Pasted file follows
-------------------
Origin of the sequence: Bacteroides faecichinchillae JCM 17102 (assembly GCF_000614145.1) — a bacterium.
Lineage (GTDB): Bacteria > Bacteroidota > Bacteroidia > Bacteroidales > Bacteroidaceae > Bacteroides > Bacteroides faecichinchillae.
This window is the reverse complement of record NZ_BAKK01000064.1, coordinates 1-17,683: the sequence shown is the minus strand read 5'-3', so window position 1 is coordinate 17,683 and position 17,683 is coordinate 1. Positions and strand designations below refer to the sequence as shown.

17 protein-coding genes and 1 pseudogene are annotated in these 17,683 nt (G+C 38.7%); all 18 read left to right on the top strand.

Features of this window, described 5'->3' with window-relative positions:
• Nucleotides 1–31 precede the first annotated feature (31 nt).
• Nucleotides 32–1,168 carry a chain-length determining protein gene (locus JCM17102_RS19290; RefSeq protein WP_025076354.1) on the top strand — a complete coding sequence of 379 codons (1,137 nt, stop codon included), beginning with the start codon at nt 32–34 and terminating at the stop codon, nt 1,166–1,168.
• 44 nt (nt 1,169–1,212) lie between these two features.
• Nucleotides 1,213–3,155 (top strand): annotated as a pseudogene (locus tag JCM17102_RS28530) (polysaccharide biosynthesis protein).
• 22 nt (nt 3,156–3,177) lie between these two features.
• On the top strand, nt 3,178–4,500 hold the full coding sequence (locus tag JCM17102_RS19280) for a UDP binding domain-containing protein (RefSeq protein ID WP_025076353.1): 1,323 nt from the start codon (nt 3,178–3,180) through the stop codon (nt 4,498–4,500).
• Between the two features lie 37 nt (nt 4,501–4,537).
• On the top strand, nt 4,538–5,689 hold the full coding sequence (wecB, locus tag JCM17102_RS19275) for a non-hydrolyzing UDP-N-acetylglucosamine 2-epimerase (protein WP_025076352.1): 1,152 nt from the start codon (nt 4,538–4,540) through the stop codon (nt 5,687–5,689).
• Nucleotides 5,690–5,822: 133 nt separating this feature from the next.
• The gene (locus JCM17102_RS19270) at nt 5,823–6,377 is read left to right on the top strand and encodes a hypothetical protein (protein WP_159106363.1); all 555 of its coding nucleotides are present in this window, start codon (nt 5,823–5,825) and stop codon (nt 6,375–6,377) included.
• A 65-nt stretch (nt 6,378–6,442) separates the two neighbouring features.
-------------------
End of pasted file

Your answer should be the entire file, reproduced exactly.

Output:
Origin of the sequence: Bacteroides faecichinchillae JCM 17102 (assembly GCF_000614145.1) — a bacterium.
Lineage (GTDB): Bacteria > Bacteroidota > Bacteroidia > Bacteroidales > Bacteroidaceae > Bacteroides > Bacteroides faecichinchillae.
This window is the reverse complement of record NZ_BAKK01000064.1, coordinates 1-17,683: the sequence shown is the minus strand read 5'-3', so window position 1 is coordinate 17,683 and position 17,683 is coordinate 1. Positions and strand designations below refer to the sequence as shown.

17 protein-coding genes and 1 pseudogene are annotated in these 17,683 nt (G+C 38.7%); all 18 read left to right on the top strand.

Features of this window, described 5'->3' with window-relative positions:
• Nucleotides 1–31 precede the first annotated feature (31 nt).
• Nucleotides 32–1,168 carry a chain-length determining protein gene (locus JCM17102_RS19290; RefSeq protein WP_025076354.1) on the top strand — a complete coding sequence of 379 codons (1,137 nt, stop codon included), beginning with the start codon at nt 32–34 and terminating at the stop codon, nt 1,166–1,168.
• 44 nt (nt 1,169–1,212) lie between these two features.
• Nucleotides 1,213–3,155 (top strand): annotated as a pseudogene (locus tag JCM17102_RS28530) (polysaccharide biosynthesis protein).
• 22 nt (nt 3,156–3,177) lie between these two features.
• On the top strand, nt 3,178–4,500 hold the full coding sequence (locus tag JCM17102_RS19280) for a UDP binding domain-containing protein (RefSeq protein ID WP_025076353.1): 1,323 nt from the start codon (nt 3,178–3,180) through the stop codon (nt 4,498–4,500).
• Between the two features lie 37 nt (nt 4,501–4,537).
• On the top strand, nt 4,538–5,689 hold the full coding sequence (wecB, locus tag JCM17102_RS19275) for a non-hydrolyzing UDP-N-acetylglucosamine 2-epimerase (protein WP_025076352.1): 1,152 nt from the start codon (nt 4,538–4,540) through the stop codon (nt 5,687–5,689).
• Nucleotides 5,690–5,822: 133 nt separating this feature from the next.
• The gene (locus JCM17102_RS19270) at nt 5,823–6,377 is read left to right on the top strand and encodes a hypothetical protein (protein WP_159106363.1); all 555 of its coding nucleotides are present in this window, start codon (nt 5,823–5,825) and stop codon (nt 6,375–6,377) included.
• A 65-nt stretch (nt 6,378–6,442) separates the two neighbouring features.